1 tablespoon olive oil
4 lamb shanks
1 onion, cut into large chunks
4 medium-sized carrots, cut into large chunks
4 celery stalks, trimmed and cut into large chunks
4 cloves garlic, peeled
2 tablespoons tomato paste
2 cups cranberry juice
1 tablespoon dried rosemary
4 cups water
4 bay leaves
1 orange, zested
1 lemon, zested
1 bunch parsley leaves, chopped
1 clove garlic, minced
1-inch chunk fresh horseradish, grated
1. Heat a large skillet over high heat. Season the lamb shanks with salt. Add olive oil to the pan and brown the shanks on all sides. Once each of the shanks have been nicely browned, transfer them to the crock pot/slow cooker.
2. Puree the onion, carrot, and celery chunks with the garlic in a food processor. Put this puree into the pan you used to brown the shanks. Season with a little salt and sautee until it is pretty brown, about 20 minutes.
3. Add the tomato paste and cranberry juice to the veggies and use the liquid to deglaze the pan (scrape up any of the veggie bits that are stuck to the pan. Pour this veggie mixture over the lamb shanks in the slow cooker/crock pot.
4. Add in the water and rosemary. Cook on low for 6-8 hours.
5. Before serving, make the gremolata by combining all ingredients in a bowl. Brown the shanks under a broiler for a few minutes before serving to give it that nice roasted look and flavor. Top with gremolata.
Recipe adapted from Chef Anne Burrell
Wednesday, April 10, 2013
I've actually seen several recipes like this out there. Eggs over asparagus. It's just such a lovely spring food! The egg yolk creates this wonderful, rich sauce for the asparagus. I might be in love with candied bacon so I chopped some up and put it over it as well. Oh baby! The sweet, spicy, saltiness of the bacon combined with the richness of the egg yolk, and the yummy asparagus made it such a delicious breakfast treat for me. And seriously, vegetables at breakfast? You feel awesome about yourself for the rest of the day.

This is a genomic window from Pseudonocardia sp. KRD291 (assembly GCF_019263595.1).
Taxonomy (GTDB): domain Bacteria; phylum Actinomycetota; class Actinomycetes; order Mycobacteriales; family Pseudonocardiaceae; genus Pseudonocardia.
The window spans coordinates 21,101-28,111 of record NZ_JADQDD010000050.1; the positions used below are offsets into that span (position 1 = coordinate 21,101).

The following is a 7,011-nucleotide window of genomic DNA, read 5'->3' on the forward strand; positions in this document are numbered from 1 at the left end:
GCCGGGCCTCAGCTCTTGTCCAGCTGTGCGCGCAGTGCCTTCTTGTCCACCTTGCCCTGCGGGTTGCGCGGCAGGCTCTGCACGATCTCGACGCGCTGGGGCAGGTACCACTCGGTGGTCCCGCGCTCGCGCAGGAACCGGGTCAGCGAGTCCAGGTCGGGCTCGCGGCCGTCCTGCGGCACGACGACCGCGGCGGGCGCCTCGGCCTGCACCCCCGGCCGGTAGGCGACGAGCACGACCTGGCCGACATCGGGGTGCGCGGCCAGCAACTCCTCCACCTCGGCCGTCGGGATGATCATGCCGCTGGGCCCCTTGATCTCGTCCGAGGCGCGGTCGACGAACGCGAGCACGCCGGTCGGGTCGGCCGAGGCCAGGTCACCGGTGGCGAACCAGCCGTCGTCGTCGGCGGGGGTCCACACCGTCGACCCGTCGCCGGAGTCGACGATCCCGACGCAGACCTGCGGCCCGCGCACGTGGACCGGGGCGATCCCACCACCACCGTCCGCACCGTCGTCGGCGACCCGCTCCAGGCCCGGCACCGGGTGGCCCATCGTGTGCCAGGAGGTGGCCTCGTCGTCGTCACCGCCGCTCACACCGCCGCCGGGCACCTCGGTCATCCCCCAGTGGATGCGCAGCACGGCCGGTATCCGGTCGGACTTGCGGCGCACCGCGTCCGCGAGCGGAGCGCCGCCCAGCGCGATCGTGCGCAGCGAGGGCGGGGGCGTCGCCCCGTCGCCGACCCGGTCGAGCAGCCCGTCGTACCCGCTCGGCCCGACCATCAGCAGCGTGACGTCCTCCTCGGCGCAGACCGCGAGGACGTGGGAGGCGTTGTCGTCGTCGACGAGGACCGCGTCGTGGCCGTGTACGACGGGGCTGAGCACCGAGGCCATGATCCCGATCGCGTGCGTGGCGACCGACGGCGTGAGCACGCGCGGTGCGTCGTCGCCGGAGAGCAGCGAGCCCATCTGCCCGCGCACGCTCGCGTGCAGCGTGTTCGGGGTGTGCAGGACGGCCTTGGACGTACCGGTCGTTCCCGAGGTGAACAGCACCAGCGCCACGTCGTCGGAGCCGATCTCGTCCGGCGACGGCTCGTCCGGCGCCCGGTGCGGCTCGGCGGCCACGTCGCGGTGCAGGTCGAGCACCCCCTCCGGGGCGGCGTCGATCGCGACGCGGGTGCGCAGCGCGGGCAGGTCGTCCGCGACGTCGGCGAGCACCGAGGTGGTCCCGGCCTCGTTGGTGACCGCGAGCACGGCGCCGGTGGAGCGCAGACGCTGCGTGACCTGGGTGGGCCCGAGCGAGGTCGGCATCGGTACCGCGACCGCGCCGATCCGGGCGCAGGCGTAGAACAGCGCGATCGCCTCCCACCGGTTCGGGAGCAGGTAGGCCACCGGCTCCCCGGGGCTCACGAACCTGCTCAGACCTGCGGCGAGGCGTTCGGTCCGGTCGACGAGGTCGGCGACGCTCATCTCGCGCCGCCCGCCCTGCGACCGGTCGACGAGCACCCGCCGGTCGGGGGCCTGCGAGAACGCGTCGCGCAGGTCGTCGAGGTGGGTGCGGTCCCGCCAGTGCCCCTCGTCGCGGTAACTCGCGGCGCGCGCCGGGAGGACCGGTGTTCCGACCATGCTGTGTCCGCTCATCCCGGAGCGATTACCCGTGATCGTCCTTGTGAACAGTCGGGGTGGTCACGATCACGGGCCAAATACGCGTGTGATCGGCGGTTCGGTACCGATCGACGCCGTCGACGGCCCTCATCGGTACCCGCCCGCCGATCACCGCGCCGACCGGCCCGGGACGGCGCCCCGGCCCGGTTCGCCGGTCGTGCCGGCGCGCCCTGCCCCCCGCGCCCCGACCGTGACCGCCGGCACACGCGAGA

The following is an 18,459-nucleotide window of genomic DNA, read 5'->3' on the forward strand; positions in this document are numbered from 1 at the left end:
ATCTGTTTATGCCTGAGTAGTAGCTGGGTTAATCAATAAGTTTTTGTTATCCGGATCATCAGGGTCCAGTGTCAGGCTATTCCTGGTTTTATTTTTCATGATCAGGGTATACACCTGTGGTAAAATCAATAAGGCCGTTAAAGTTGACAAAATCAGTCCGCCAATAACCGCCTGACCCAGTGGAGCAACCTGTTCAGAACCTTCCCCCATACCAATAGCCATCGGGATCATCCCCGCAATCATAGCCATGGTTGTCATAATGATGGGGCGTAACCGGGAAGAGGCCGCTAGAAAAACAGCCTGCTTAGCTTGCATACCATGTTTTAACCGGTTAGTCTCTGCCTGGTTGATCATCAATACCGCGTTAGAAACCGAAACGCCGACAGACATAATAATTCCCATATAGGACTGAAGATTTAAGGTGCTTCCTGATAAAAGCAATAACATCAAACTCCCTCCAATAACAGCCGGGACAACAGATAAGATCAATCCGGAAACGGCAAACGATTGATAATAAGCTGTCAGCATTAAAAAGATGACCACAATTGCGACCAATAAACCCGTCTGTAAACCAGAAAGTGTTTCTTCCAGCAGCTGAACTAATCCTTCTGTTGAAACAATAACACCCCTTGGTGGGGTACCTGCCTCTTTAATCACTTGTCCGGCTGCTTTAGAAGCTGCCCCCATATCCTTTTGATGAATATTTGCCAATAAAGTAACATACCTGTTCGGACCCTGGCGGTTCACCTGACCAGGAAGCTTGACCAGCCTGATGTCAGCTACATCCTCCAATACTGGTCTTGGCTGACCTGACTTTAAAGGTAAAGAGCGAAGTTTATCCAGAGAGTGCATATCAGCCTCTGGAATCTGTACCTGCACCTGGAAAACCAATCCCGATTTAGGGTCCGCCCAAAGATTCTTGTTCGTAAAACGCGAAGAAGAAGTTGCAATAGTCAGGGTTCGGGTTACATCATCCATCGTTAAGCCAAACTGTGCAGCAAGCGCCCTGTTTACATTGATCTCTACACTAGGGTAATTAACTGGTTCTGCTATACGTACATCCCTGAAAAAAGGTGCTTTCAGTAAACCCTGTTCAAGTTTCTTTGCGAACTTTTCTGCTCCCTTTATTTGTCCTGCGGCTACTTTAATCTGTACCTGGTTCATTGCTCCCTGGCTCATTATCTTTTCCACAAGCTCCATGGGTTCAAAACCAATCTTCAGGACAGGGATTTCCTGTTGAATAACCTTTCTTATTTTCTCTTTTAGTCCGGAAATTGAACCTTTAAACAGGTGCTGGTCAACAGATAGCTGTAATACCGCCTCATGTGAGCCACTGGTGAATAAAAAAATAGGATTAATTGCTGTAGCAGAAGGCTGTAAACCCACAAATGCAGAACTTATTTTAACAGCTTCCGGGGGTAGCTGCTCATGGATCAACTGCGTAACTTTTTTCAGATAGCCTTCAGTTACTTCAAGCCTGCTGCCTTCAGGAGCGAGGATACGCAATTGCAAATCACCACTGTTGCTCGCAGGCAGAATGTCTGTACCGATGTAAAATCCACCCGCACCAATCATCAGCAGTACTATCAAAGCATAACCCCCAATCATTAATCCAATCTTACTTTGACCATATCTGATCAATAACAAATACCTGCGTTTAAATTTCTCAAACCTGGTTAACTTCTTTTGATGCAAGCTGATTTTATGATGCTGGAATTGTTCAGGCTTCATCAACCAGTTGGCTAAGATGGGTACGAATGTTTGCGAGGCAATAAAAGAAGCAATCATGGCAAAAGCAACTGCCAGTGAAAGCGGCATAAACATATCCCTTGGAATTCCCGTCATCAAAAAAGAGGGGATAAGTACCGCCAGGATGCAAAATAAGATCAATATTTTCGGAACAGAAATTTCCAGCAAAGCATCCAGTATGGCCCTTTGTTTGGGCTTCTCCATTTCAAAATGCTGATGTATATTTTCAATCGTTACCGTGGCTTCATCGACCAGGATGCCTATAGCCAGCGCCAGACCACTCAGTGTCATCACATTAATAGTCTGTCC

1 bunch asparagus, trimmed
2 strips spicy maple-candied bacon, diced
salt and pepper
1. Roast asparagus, drizzled with olive oil, in a 400 degree oven for about 10 minutes until tender crisp. Learn all about roasting asparagus HERE.
2. Cook your eggs sunny side up (see cooking lesson below, it's easy!)
3. Divide the cooked asparagus up among 4 plates. Place one egg over each asparagus bunch and top with a bit of the crumbled candied bacon. Season with salt and pepper.
How to make a sunny side up egg:
What? You don't cook eggs sunny side up because it is intimidating? Well, it is totally easy!
Melt a tablespoons or two in a skillet over medium heat. Slide the egg onto the skillet. Cover with a lid or aluminum foil. Reduce heat to medium-low. Walk away and come back a couple minutes later to check on it. It is done when the whites are completely set on top around the yolk. The lid or aluminum foil is the key so that the tops of the egg white can get a bit steamed. That way you can have it cooked all the way through without getting a rubbery bottom.
Tuesday, April 9, 2013